Partnerships within and across countries progressed during 2016 and new collaborations were born. Most notably, FC+ engaged pelvic floor physical therapists for trainings at Panzi Hospital in Bukavu, DRC, and collaborated with the Royal College of Obstetricians and Gynecologists (RCOG) on a training manual for evaluation and management of fistula, pelvic organ prolapse (POP), incontinence, and related pelvic floor disorders.
Enhancing Community Understanding and Promoting Positive Care-Seeking Behaviors
In total, FC+ trained 679 community volunteers in tools and approaches to raise awareness regarding fistula prevention and repair during the year. This included training and outreach activities involving traditional and religious leaders in Uganda and Nigeria, village committees in Niger, and fistula champions in Bangladesh. By the end of 2016, FC+ had supported over 10,000 community awareness-raising activities through program staff and partners which reached over 6.5 million participants across all country programs.
Strengthening the evidence base
FC+ continued leadership in data collection and reporting using DHIS2, both by strengthening the platform at EngenderHealth and by providing technical assistance to partner organizations. The project also launched a Fistula Community of Practice in 2016, and hosted its first webinar focusing on the critical emerging issue of iatrogenic fistula. As in previous years, FC+ had a strong presence at international conferences, including the International FIGO Conference, GMNH Conference, Women Deliver, and ISOFS.
At the country program level, the project continues to stress the use of routine data for programmatic decision making across the project. Research continues in Uganda, including the implementation of TERREWODE study on psychosocial reintegration of women with fistula deemed incurable. In Nigeria, FC+ collaborated with the Federal Ministry of Health to develop and pilot new HMIS tools that include standard indicators for fistula treatment. Integration of fistula indicators into national health monitoring systems is an essential step for any country that seeks to reduce or ultimately eliminate fistula.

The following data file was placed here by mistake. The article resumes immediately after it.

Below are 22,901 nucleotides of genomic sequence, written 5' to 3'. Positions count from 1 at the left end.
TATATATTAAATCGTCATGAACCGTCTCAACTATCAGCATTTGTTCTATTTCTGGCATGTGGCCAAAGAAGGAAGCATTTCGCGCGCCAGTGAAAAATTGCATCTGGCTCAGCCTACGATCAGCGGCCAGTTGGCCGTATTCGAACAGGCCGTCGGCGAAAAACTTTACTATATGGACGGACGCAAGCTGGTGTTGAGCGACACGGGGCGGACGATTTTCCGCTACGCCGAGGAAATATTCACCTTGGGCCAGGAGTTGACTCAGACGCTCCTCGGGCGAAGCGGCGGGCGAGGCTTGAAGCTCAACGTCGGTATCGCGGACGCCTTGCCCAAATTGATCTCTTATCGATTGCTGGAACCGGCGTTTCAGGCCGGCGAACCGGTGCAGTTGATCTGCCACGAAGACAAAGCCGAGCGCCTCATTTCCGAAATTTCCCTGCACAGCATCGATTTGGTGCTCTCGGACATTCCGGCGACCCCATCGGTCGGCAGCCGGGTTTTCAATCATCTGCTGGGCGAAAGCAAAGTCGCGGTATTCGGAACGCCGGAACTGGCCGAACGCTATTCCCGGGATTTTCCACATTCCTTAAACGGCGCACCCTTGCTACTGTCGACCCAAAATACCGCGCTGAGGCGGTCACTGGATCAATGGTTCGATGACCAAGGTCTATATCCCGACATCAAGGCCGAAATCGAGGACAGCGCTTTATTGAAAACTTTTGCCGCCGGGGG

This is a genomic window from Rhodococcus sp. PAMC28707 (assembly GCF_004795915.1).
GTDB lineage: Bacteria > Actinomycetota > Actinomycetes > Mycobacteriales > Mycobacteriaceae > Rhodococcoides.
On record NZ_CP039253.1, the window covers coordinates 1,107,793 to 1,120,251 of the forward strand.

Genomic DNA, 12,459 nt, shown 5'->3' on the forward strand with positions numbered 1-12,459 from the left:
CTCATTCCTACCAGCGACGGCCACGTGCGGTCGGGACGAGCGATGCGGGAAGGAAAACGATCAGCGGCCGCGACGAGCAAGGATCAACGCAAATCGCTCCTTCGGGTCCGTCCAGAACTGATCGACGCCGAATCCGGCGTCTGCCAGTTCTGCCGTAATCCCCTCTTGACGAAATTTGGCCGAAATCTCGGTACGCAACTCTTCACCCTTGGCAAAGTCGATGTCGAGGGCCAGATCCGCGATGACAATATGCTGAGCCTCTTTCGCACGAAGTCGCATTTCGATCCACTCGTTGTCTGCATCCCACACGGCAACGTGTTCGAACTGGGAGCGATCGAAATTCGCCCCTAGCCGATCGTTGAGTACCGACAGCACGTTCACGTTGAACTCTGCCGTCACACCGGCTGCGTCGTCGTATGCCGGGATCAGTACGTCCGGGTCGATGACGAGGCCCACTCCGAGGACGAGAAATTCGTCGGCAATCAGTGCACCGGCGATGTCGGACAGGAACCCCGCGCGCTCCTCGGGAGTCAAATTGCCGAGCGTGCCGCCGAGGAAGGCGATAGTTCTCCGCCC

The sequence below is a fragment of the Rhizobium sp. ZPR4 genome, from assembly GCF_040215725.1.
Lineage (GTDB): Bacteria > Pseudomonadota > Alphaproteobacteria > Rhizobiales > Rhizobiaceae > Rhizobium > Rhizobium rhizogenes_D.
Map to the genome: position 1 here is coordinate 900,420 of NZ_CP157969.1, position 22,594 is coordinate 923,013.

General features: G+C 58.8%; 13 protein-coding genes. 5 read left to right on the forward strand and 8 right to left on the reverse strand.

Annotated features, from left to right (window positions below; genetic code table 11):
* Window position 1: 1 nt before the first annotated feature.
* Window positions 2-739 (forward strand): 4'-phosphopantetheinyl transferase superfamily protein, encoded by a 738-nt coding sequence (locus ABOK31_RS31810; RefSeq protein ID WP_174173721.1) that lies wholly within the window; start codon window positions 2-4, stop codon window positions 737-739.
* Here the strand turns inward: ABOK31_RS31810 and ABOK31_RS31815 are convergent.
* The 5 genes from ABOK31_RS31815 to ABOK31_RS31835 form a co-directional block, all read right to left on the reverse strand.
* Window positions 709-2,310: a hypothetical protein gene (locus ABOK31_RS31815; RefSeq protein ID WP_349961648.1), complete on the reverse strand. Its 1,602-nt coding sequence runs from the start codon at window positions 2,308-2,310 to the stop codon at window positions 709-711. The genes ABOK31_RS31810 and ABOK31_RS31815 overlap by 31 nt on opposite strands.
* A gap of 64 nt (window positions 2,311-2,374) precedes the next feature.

Addressing Barriers to Care for Women with Fistula
This year brought the completion of a communications assessment study in Nigeria, which highlighted key methods for communicating fistula and MNCH information as well as specific topics which need additional messaging moving forward. The analysis of this study informed a new communication strategy which the Nigeria team will move forward in 2017. Additionally, Nigeria and Uganda country teams embarked on formative research to investigate barriers faced by women seeking fistula treatment. Findings from this research has been published in two reports and briefs, and has informed the design of an intervention package and evaluation research plan in the two countries.
As 2016 comes to a close, we want to acknowledge the dedication of FC+ staff and partners across the globe, included the thousands of health care providers working tirelessly to treat fistula clients and prevent new cases. Without your hard work, these incredible successes would not have been possible.